That a man capable of so large a Christian feeling toward a race that was characterized as a “nation of wretches, whose whole religion was the most explicite sort of devil worship,” 3 and proposing their elevation from motives of the broadest humanity and patriotism, should fail to meet

Archæologia Americana, Vol. II, p. 425. Mass. Hist. Coll., 1st series, Vol. I, p. 175. 3 Magnalia, Vol. VII, p. 6.

a cordial response from the colonists, was not surprising. It has taken this nation two hundred and forty years to secure the legislation that makes it possible to take up the work begun by John Eliot in the midst of the pioneer life of New England.

In October, 1646, John Eliot, accompanied by several friends, made a visit and preached to the Indians of Nonantun (East Newton), a few miles from Roxbury, where he was kindly receievd by the natives and their chief Waban, a warm friend of the English, whose son was being educated in an English school at Dedham. One of the questions asked by the Indians after the sermon was whether God or Jesus Christ could understand prayers in the Indian language. Eliot's visits to the Indians were continued with such success that in December they offered all their children to be instructed by the English, and lamented their inability to pay anything for their education. Many of the Indians appear to have cut off their scalp.locks at this time, for one of the converts complained at the December meeting that the other Indians called the Christian Indians rogues for wearing their hair short like the Eng. lish. · The General Court having set apart for their use a tract of land at Nonantum,' he furnished them “by the public aid ” with agricultural implements, and induced them to build ditches, walls, better wigwams, and to engage in husbandry and learn certain trades. Among the articles they carried to market for sale were brooms, staves, baskets, cranberries, and fish. The women learned to spin, and Eliot took it upon himself to see that they were supplied with spinning wheels. The Indians desired a form of civil government, and the General Court ordered that one or more of the magistrates appointed should hold a court quarterly and adjudicate all civil and criminal causes, not being cap. ital, concerning the Indians only; and the sachems were empowered to bring any of their people before his court. They also held among themselves a monthly court for the trial of inferior causes. The executive officers of both courts were appointed by the sachems, and all fines col. lected were to be used for building schoolhouses or for other purposes of public benefit. At the same session (May 26, 1647) the Court passed the following order:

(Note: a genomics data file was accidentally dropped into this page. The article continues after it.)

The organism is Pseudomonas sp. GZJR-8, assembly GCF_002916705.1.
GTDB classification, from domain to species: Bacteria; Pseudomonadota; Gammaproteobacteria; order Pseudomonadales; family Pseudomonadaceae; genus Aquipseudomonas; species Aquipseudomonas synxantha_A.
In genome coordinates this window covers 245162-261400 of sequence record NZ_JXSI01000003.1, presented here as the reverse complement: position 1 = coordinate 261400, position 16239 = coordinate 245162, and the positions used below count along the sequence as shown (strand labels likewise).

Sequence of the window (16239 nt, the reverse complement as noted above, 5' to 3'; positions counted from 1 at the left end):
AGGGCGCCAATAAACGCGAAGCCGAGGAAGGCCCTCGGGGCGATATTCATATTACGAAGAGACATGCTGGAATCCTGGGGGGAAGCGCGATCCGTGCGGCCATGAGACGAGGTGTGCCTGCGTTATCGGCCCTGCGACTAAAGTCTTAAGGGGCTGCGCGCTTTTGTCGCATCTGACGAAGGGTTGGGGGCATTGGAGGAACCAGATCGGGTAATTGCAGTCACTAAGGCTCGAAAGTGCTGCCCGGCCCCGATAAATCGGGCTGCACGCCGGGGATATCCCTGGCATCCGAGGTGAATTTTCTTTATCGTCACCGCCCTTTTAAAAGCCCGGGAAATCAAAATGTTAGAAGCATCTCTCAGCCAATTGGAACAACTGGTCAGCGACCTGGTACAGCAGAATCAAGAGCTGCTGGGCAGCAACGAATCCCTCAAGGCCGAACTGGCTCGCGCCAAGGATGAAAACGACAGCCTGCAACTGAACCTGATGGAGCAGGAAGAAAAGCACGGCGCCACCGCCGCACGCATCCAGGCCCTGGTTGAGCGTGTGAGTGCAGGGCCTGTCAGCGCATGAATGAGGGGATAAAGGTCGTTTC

It is ordered that £10 be given Mr. Eliot as a gratuitie from this Court in respect of his paynes in instructing the Indians in the knowledge of God, & that order be taken that the £20 per annum by the Lady Ermin for yt purpose may be called for & imployed accordingly.5

The next year an unknown geutlemen in London sent to Eliot £10 to be expended in instructing the children in letters, and the latter, while remarking on the good it had done, laments the prospect of his being unable to keep the children in school for want of means. Considerable interest in behalf of the Indians was awakened in England, and in 1649